Saturday, 6 September 2014

Glasgow Dance Hall Piccolo

I  have had a great interest in Scottish music since moving to Glasgow about four years ago.
Aside from the use of piccolo in the flute band scene in Glasgow,  I had heard that piccolo was sometimes used in old Scottish Dance bands. I found a reference to piccolo playing while looking for other things.
Only someone mad enough to be interested in piccolos could be interested in the hammered dulcimer.
Like the much maligned one row melodeon, banjo mandolin, (other interests of mine) and piccolo, the hammered dulcimer is very much a minority instrument and the subject of jokes, derision, etc.
I came to like the sound from listening  to the music of John Rea of County Antrim.
He was a wonderful player.

So I heard that hammered dulcimer was used in Scotland, particularly in Lanarkshire.
This lead me to Jack Bethel and an interview with an older dulcimer player from the area, Andy Fagan of Coatbridge and finally to my piccolo reference:

JP: 79. Tell us about your early music recollections and who got you going on the musical road.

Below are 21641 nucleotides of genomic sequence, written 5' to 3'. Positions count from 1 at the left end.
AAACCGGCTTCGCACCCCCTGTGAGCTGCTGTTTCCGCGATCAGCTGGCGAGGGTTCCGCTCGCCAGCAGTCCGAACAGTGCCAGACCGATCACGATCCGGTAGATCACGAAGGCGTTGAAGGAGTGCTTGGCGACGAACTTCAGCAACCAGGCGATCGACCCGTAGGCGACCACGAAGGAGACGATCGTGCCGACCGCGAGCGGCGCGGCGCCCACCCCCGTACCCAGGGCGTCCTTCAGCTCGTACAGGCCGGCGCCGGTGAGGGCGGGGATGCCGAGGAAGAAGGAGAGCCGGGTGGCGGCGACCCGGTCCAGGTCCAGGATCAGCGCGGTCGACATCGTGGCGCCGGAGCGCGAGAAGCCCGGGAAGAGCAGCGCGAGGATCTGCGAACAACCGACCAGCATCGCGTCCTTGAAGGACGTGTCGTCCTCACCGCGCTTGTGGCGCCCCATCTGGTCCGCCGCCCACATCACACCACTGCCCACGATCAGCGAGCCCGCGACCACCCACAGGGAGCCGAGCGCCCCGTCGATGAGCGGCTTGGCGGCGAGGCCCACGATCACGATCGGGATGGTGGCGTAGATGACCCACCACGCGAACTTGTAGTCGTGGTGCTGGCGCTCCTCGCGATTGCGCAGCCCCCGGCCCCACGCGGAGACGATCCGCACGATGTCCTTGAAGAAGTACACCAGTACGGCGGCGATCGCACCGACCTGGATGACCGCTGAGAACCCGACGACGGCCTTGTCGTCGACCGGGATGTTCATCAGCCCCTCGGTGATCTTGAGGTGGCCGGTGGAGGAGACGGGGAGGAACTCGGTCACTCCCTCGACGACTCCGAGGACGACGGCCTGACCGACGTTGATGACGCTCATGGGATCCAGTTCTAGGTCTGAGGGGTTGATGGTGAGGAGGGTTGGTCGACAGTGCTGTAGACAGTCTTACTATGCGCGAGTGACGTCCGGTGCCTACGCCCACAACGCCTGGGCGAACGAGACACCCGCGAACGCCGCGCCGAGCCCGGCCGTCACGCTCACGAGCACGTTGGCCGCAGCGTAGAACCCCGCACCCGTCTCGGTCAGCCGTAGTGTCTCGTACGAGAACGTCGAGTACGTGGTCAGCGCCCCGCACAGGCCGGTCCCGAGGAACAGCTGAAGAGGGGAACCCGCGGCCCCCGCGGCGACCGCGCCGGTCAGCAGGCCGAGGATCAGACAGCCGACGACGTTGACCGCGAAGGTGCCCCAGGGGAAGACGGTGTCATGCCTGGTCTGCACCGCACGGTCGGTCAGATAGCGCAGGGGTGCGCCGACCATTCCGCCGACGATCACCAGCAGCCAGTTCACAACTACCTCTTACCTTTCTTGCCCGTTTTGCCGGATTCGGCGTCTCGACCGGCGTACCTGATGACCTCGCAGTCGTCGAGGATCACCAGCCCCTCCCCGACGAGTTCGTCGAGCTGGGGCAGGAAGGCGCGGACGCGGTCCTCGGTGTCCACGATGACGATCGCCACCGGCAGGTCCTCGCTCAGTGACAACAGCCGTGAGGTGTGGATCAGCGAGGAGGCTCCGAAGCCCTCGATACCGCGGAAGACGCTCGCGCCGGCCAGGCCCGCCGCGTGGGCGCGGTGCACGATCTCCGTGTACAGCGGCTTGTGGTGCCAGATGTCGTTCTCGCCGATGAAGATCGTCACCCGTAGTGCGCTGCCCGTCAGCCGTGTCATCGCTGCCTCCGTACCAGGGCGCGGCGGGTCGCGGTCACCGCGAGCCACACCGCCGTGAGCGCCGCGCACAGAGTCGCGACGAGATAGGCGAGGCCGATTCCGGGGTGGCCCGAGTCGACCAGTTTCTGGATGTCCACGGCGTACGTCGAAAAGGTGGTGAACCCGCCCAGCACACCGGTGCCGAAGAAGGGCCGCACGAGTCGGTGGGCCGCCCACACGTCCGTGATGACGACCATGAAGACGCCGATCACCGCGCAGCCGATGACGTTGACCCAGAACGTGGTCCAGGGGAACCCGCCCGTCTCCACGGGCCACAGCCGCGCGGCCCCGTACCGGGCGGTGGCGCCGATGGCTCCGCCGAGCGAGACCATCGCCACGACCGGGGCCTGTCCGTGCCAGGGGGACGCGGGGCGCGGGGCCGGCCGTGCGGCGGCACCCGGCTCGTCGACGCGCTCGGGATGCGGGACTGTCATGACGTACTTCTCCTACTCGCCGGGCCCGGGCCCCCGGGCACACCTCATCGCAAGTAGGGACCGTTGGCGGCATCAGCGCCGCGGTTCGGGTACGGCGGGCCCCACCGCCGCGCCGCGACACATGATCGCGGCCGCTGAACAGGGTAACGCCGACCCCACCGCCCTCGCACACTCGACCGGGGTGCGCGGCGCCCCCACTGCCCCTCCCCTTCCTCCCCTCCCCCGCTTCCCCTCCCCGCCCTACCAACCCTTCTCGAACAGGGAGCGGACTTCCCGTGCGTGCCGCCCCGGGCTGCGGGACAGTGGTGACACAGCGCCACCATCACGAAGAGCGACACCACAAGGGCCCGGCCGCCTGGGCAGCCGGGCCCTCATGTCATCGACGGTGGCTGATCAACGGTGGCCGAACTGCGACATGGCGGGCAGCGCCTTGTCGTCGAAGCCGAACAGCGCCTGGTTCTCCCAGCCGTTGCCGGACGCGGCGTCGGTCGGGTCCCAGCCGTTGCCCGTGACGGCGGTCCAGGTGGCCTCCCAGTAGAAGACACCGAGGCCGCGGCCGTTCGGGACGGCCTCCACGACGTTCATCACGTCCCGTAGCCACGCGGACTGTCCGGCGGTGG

AF: Well my father was a miner but also he was a great melodeon player and a great piccolo player.  He won the piccolo medal at 17.

JP: Stealing his ideas.  So the melodeon was really your first instrument.

AF: The melodeon was the first instrument I started and I played my first dance when I was 9 - and the dance was 8 o'clock
at night to 6 in the morning! - and the reason I was playing was because the other melodeon player who was to play there took
 pneumonia and my father put me in, in his place.  The band consisted of my father with his concertina and piccolo, a dulcimer
player and myself.  That's when I took a liking to the dulcimer.  He was a nice player and we played the dance from8 o'clock
 at night to 6 in the morning.  Now I got very popular playing the melodeon - going to private functions and even weddings,
house weddings and parties an' that, and my older brother then wanted to get on with it so he asked me would I teach him to play.
  Naturally I just had to teach him the way my father taught me.  So after I got him on the way, I used to just let him play melody
and I played harmony.  Now we got quite a few engagements but it got monotonous with the two melodeons and piccolo.
  So I took an interest then and started the dulcimer.  I wasn't very long learning the dulcimer and after I established the dulcimer
the band got quite good and we decided to give the band a name. So the name we give it was The Excelsior Dance Band and
that was known all over the west of Scotland.  The Excelsior Dance Band.

What great music this must have been to keep people dancing till 6am.
Melodeon, piccolo, and hammered dulcimer.
Theres a joke in there somewhere, like a combination from the elevator music of hell.

I hope to find out more about the Excelsior Dance Band and the piccolo in Glasgow.

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